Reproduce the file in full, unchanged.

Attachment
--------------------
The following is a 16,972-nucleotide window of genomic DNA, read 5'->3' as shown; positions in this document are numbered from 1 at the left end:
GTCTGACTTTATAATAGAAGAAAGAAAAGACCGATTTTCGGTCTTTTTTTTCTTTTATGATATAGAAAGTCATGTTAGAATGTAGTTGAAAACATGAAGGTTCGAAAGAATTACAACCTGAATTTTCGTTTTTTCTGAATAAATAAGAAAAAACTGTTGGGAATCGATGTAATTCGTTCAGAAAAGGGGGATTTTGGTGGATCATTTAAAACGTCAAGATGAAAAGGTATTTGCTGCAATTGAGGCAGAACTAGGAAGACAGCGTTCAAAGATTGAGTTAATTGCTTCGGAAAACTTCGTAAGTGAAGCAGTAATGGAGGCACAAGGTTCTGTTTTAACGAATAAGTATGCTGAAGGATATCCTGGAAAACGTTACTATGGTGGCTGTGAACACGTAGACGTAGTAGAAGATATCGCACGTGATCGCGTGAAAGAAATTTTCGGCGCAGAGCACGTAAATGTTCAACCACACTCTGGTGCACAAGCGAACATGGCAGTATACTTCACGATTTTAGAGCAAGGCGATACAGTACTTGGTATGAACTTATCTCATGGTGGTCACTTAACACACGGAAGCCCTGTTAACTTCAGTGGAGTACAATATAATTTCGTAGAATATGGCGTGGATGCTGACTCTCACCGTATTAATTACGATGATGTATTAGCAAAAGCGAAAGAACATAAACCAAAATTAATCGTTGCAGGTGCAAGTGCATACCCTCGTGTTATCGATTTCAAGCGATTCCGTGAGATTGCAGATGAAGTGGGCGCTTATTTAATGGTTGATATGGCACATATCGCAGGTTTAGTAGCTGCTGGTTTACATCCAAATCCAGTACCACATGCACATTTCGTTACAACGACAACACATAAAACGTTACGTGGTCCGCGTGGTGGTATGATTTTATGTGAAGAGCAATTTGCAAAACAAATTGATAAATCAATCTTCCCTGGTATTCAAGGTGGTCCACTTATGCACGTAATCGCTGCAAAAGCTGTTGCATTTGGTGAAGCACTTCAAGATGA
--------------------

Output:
The following is a 16,972-nucleotide window of genomic DNA, read 5'->3' as shown; positions in this document are numbered from 1 at the left end:
GTCTGACTTTATAATAGAAGAAAGAAAAGACCGATTTTCGGTCTTTTTTTTCTTTTATGATATAGAAAGTCATGTTAGAATGTAGTTGAAAACATGAAGGTTCGAAAGAATTACAACCTGAATTTTCGTTTTTTCTGAATAAATAAGAAAAAACTGTTGGGAATCGATGTAATTCGTTCAGAAAAGGGGGATTTTGGTGGATCATTTAAAACGTCAAGATGAAAAGGTATTTGCTGCAATTGAGGCAGAACTAGGAAGACAGCGTTCAAAGATTGAGTTAATTGCTTCGGAAAACTTCGTAAGTGAAGCAGTAATGGAGGCACAAGGTTCTGTTTTAACGAATAAGTATGCTGAAGGATATCCTGGAAAACGTTACTATGGTGGCTGTGAACACGTAGACGTAGTAGAAGATATCGCACGTGATCGCGTGAAAGAAATTTTCGGCGCAGAGCACGTAAATGTTCAACCACACTCTGGTGCACAAGCGAACATGGCAGTATACTTCACGATTTTAGAGCAAGGCGATACAGTACTTGGTATGAACTTATCTCATGGTGGTCACTTAACACACGGAAGCCCTGTTAACTTCAGTGGAGTACAATATAATTTCGTAGAATATGGCGTGGATGCTGACTCTCACCGTATTAATTACGATGATGTATTAGCAAAAGCGAAAGAACATAAACCAAAATTAATCGTTGCAGGTGCAAGTGCATACCCTCGTGTTATCGATTTCAAGCGATTCCGTGAGATTGCAGATGAAGTGGGCGCTTATTTAATGGTTGATATGGCACATATCGCAGGTTTAGTAGCTGCTGGTTTACATCCAAATCCAGTACCACATGCACATTTCGTTACAACGACAACACATAAAACGTTACGTGGTCCGCGTGGTGGTATGATTTTATGTGAAGAGCAATTTGCAAAACAAATTGATAAATCAATCTTCCCTGGTATTCAAGGTGGTCCACTTATGCACGTAATCGCTGCAAAAGCTGTTGCATTTGGTGAAGCACTTCAAGATGA